Akwhari was a Tanzanian marathoner who finished dead last at the Mexico Olympic Games in 1968. Despite a painful knee injury, he hobbled on to the finish line to the loud cheers of the few spectators and volunteers left. Redmond competed in the 1992 Barcelona Games. At the 400m dash semifinal, he pulled a hamstring midway into the race. In tears and in obvious pain, the Briton bravely limped to complete the race, as his father ran to him from the stands.
Aside from sports like professional boxing, basketball, billiards and bowling, being a Filipino athlete is not a lucrative profession. Government support and public interest are scant, paling in comparison to the more established sporting nations. The national training facilities, at best, are spartan. To reach for one’s Olympic dreams is a struggle both athletic and financial.
As a Filipino, I’m hoping for a good result in London. Deep down, however, I know for a fact that another Olympic shut-down is possible. There will be finger-pointing when this happens, perhaps even a congressional inquiry. Expect to hear the usual pronouncements of new nation-wide sporting program. It’s all part of the vicious cycle of Philippine sports.
Our sports officials can bicker all they want, but one thing is for certain: our athletes are doing their utmost best under the circumstances The distinction of competing at the world’s highest stage is an achievement in itself.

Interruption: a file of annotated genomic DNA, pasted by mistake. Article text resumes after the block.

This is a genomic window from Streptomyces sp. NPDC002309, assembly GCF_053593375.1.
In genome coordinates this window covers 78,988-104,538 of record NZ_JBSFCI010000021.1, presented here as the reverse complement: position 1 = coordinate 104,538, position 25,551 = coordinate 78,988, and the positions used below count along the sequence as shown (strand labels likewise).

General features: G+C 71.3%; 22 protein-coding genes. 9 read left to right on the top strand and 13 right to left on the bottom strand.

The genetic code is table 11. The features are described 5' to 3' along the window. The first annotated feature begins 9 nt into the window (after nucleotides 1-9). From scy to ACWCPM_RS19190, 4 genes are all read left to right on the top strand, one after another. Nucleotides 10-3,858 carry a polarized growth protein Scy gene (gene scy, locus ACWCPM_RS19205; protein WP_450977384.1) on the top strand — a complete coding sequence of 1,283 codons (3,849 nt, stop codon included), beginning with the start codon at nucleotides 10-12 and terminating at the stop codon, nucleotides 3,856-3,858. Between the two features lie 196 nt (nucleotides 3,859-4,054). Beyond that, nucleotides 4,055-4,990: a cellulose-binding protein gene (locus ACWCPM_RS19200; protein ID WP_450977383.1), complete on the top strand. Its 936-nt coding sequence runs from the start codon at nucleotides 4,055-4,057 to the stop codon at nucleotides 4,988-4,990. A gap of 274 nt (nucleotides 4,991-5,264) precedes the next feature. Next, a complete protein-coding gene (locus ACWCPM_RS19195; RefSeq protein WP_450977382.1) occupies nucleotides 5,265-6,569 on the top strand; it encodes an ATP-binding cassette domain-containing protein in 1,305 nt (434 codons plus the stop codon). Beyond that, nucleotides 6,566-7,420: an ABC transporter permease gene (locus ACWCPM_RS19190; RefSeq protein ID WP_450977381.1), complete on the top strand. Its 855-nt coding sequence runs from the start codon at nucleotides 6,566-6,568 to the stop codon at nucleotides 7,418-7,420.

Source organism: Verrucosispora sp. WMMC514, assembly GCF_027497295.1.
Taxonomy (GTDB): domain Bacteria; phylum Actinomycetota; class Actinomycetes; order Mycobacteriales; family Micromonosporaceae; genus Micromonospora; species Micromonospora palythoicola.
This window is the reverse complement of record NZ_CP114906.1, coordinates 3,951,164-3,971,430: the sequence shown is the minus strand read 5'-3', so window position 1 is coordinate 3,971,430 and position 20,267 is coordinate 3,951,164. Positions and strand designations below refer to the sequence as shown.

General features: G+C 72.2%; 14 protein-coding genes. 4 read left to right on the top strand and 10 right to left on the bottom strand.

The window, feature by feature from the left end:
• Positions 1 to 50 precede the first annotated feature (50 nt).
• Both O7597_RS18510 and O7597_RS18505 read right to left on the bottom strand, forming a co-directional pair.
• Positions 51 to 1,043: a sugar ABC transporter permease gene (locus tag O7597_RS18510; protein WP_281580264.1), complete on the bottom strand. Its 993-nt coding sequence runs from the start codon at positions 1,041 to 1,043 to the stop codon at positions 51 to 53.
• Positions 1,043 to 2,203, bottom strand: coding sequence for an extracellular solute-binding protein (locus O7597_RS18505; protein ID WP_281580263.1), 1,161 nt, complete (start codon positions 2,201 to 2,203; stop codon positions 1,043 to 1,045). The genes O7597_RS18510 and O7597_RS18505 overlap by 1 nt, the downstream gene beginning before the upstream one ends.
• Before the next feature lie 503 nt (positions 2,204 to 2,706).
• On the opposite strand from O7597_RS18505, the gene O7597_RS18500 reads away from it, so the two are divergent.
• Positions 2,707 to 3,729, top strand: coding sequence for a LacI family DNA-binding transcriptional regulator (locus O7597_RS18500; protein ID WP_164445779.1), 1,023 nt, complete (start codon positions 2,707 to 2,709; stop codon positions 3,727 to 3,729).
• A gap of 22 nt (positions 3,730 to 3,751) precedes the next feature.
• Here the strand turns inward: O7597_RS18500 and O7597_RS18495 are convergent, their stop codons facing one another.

The beauty of sport lies in the unexpected. Sometimes, the enormity of the moment could enable an athlete to transcend and deliver. Perhaps if the stars align in favor of the Philippines, one of our athletes might just reach the podium.
I long for the day when a Filipino finally tops an Olympic event. When I do see our athlete stand on top of the podium and hear “Lupang Hinirang” play in the background, I might just shed tears of joy. Until that moment comes, I’ll be keeping my fingers crossed and hoping for the best.
To the Filipino Olympians, godspeed!
The Philippine Contingent to the 2012 London Olympics
Mark Javier (Archery)
Rachel Cabral (Archery)
Rene Herrera (Athletics)
Marestella Torres (Athletics)
Mark Barriga (Boxing)
Daniel Caluag (BMX)
Tomoko Hoshina (Judo)
Brian Rosario (Shooting)
Jessie Khing Lacuna (Swimming)
Jasmine Alkhaldi (Swimming)
Hidilyn Diaz (Weightlifting)
December 11, 2011Posted by on
For us alumni track athletes, an honest-to-goodness synthetic track oval was a far-flung dream. There have been talk of converting the high school’s grass track to an all-weather surface, but it obviously didn’t push through. Considering the Ateneo’s sprawling campus (and the deep pockets of its influential alumni), I’ve often wondered why my alma mater lagged behind the likes of La Salle Greenhills and a couple of international schools.
Almost four years since I last donned the Blue and White, the dream of having a synthetic track is gradually coming into fruition. According to the Guidon, the project is being financed by the Lorenzo family, heirs of the great Ateneo sportsman, Luis “Moro” Lorenzo. The track will be blue, a fitting tribute to the school’s patroness, Mother Mary. The eight-lane, IAAF-certified track and the world-class football pitch will rise on the historic Erenchun Field, named after the Ted Erenchun, the father of Ateneo football.
During yesterday’s afternoon’s ABL meeting at the Blue Eagle Gym, I noticed markers designating the soon-to-be-completed athletics track. Even if I have long sinced ceased competing for school, I can hardly hide my excitement!